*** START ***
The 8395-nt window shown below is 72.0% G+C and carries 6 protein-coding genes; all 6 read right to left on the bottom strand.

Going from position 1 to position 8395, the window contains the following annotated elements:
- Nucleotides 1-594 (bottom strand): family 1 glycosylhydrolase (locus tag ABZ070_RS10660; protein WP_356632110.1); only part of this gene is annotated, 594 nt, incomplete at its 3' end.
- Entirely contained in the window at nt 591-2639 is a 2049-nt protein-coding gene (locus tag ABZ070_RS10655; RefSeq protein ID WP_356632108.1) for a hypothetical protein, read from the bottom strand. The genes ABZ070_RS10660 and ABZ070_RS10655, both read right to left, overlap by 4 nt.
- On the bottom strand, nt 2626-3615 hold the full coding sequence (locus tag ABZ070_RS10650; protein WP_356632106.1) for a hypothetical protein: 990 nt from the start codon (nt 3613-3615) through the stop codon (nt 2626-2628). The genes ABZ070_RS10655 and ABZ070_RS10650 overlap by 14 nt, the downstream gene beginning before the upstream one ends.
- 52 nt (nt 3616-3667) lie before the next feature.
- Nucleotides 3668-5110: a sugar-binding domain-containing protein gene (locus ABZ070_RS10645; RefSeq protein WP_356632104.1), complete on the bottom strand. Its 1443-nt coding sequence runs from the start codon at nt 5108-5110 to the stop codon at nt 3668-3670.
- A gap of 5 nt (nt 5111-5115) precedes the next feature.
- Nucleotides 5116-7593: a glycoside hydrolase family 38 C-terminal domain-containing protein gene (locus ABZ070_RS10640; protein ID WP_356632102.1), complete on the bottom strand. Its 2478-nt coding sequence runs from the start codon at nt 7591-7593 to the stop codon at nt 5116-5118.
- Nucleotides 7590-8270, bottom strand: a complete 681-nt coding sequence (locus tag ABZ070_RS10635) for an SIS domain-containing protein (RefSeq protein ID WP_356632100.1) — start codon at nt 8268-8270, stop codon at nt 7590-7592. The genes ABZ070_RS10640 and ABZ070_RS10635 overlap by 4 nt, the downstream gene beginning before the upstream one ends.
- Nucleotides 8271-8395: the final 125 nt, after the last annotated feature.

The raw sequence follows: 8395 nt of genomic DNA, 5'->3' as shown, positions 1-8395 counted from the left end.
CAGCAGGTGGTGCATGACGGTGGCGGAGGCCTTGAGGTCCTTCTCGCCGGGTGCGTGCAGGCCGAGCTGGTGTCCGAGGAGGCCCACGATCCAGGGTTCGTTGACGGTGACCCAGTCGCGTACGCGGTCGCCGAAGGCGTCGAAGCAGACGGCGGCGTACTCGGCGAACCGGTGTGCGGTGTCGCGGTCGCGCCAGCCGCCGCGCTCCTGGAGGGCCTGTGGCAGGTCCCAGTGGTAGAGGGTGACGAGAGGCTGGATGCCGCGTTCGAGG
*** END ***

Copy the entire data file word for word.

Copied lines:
The 8395-nt window shown below is 72.0% G+C and carries 6 protein-coding genes; all 6 read right to left on the bottom strand.

Going from position 1 to position 8395, the window contains the following annotated elements:
- Nucleotides 1-594 (bottom strand): family 1 glycosylhydrolase (locus tag ABZ070_RS10660; protein WP_356632110.1); only part of this gene is annotated, 594 nt, incomplete at its 3' end.
- Entirely contained in the window at nt 591-2639 is a 2049-nt protein-coding gene (locus tag ABZ070_RS10655; RefSeq protein ID WP_356632108.1) for a hypothetical protein, read from the bottom strand. The genes ABZ070_RS10660 and ABZ070_RS10655, both read right to left, overlap by 4 nt.
- On the bottom strand, nt 2626-3615 hold the full coding sequence (locus tag ABZ070_RS10650; protein WP_356632106.1) for a hypothetical protein: 990 nt from the start codon (nt 3613-3615) through the stop codon (nt 2626-2628). The genes ABZ070_RS10655 and ABZ070_RS10650 overlap by 14 nt, the downstream gene beginning before the upstream one ends.
- 52 nt (nt 3616-3667) lie before the next feature.
- Nucleotides 3668-5110: a sugar-binding domain-containing protein gene (locus ABZ070_RS10645; RefSeq protein WP_356632104.1), complete on the bottom strand. Its 1443-nt coding sequence runs from the start codon at nt 5108-5110 to the stop codon at nt 3668-3670.
- A gap of 5 nt (nt 5111-5115) precedes the next feature.
- Nucleotides 5116-7593: a glycoside hydrolase family 38 C-terminal domain-containing protein gene (locus ABZ070_RS10640; protein ID WP_356632102.1), complete on the bottom strand. Its 2478-nt coding sequence runs from the start codon at nt 7591-7593 to the stop codon at nt 5116-5118.
- Nucleotides 7590-8270, bottom strand: a complete 681-nt coding sequence (locus tag ABZ070_RS10635) for an SIS domain-containing protein (RefSeq protein ID WP_356632100.1) — start codon at nt 8268-8270, stop codon at nt 7590-7592. The genes ABZ070_RS10640 and ABZ070_RS10635 overlap by 4 nt, the downstream gene beginning before the upstream one ends.
- Nucleotides 8271-8395: the final 125 nt, after the last annotated feature.

The raw sequence follows: 8395 nt of genomic DNA, 5'->3' as shown, positions 1-8395 counted from the left end.
CAGCAGGTGGTGCATGACGGTGGCGGAGGCCTTGAGGTCCTTCTCGCCGGGTGCGTGCAGGCCGAGCTGGTGTCCGAGGAGGCCCACGATCCAGGGTTCGTTGACGGTGACCCAGTCGCGTACGCGGTCGCCGAAGGCGTCGAAGCAGACGGCGGCGTACTCGGCGAACCGGTGTGCGGTGTCGCGGTCGCGCCAGCCGCCGCGCTCCTGGAGGGCCTGTGGCAGGTCCCAGTGGTAGAGGGTGACGAGAGGCTGGATGCCGCGTTCGAGG